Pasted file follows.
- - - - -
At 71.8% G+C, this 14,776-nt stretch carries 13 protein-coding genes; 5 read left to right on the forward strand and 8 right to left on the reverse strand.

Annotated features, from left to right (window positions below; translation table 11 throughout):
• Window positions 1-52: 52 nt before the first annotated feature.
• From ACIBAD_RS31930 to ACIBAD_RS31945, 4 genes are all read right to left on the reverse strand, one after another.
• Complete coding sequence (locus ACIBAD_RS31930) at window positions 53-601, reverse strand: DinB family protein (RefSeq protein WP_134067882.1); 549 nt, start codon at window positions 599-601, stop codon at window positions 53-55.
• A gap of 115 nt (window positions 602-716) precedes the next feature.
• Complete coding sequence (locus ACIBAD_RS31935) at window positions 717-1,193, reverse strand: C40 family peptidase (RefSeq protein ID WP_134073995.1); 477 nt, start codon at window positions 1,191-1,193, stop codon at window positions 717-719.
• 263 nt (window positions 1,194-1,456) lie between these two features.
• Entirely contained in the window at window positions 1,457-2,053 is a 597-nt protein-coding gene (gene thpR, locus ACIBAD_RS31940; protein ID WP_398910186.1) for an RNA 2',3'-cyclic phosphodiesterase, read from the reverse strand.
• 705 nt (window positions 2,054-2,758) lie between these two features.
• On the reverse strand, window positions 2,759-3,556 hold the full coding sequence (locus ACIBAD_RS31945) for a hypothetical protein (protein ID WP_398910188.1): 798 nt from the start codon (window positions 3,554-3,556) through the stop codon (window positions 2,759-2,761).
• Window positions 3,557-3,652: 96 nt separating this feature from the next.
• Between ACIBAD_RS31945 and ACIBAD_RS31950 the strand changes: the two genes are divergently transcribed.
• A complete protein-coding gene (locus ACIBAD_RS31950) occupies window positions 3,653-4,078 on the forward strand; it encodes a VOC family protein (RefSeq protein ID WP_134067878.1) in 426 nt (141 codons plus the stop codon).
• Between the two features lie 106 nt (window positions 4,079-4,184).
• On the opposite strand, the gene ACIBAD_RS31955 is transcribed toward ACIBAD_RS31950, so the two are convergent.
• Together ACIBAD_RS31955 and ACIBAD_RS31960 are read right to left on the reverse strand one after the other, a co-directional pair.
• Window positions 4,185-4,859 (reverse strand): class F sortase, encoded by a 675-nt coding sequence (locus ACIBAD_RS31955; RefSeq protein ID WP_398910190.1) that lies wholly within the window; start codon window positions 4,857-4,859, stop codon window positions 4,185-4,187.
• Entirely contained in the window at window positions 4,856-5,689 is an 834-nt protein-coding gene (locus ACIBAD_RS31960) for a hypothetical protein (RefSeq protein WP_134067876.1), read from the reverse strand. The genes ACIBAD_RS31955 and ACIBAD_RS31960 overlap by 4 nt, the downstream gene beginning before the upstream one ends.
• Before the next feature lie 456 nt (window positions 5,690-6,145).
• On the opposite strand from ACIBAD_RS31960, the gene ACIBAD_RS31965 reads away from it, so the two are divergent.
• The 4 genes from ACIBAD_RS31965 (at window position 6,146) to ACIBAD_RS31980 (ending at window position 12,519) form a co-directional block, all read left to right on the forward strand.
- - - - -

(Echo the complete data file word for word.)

At 71.8% G+C, this 14,776-nt stretch carries 13 protein-coding genes; 5 read left to right on the forward strand and 8 right to left on the reverse strand.

Annotated features, from left to right (window positions below; translation table 11 throughout):
• Window positions 1-52: 52 nt before the first annotated feature.
• From ACIBAD_RS31930 to ACIBAD_RS31945, 4 genes are all read right to left on the reverse strand, one after another.
• Complete coding sequence (locus ACIBAD_RS31930) at window positions 53-601, reverse strand: DinB family protein (RefSeq protein WP_134067882.1); 549 nt, start codon at window positions 599-601, stop codon at window positions 53-55.
• A gap of 115 nt (window positions 602-716) precedes the next feature.
• Complete coding sequence (locus ACIBAD_RS31935) at window positions 717-1,193, reverse strand: C40 family peptidase (RefSeq protein ID WP_134073995.1); 477 nt, start codon at window positions 1,191-1,193, stop codon at window positions 717-719.
• 263 nt (window positions 1,194-1,456) lie between these two features.
• Entirely contained in the window at window positions 1,457-2,053 is a 597-nt protein-coding gene (gene thpR, locus ACIBAD_RS31940; protein ID WP_398910186.1) for an RNA 2',3'-cyclic phosphodiesterase, read from the reverse strand.
• 705 nt (window positions 2,054-2,758) lie between these two features.
• On the reverse strand, window positions 2,759-3,556 hold the full coding sequence (locus ACIBAD_RS31945) for a hypothetical protein (protein ID WP_398910188.1): 798 nt from the start codon (window positions 3,554-3,556) through the stop codon (window positions 2,759-2,761).
• Window positions 3,557-3,652: 96 nt separating this feature from the next.
• Between ACIBAD_RS31945 and ACIBAD_RS31950 the strand changes: the two genes are divergently transcribed.
• A complete protein-coding gene (locus ACIBAD_RS31950) occupies window positions 3,653-4,078 on the forward strand; it encodes a VOC family protein (RefSeq protein ID WP_134067878.1) in 426 nt (141 codons plus the stop codon).
• Between the two features lie 106 nt (window positions 4,079-4,184).
• On the opposite strand, the gene ACIBAD_RS31955 is transcribed toward ACIBAD_RS31950, so the two are convergent.
• Together ACIBAD_RS31955 and ACIBAD_RS31960 are read right to left on the reverse strand one after the other, a co-directional pair.
• Window positions 4,185-4,859 (reverse strand): class F sortase, encoded by a 675-nt coding sequence (locus ACIBAD_RS31955; RefSeq protein ID WP_398910190.1) that lies wholly within the window; start codon window positions 4,857-4,859, stop codon window positions 4,185-4,187.
• Entirely contained in the window at window positions 4,856-5,689 is an 834-nt protein-coding gene (locus ACIBAD_RS31960) for a hypothetical protein (RefSeq protein WP_134067876.1), read from the reverse strand. The genes ACIBAD_RS31955 and ACIBAD_RS31960 overlap by 4 nt, the downstream gene beginning before the upstream one ends.
• Before the next feature lie 456 nt (window positions 5,690-6,145).
• On the opposite strand from ACIBAD_RS31960, the gene ACIBAD_RS31965 reads away from it, so the two are divergent.
• The 4 genes from ACIBAD_RS31965 (at window position 6,146) to ACIBAD_RS31980 (ending at window position 12,519) form a co-directional block, all read left to right on the forward strand.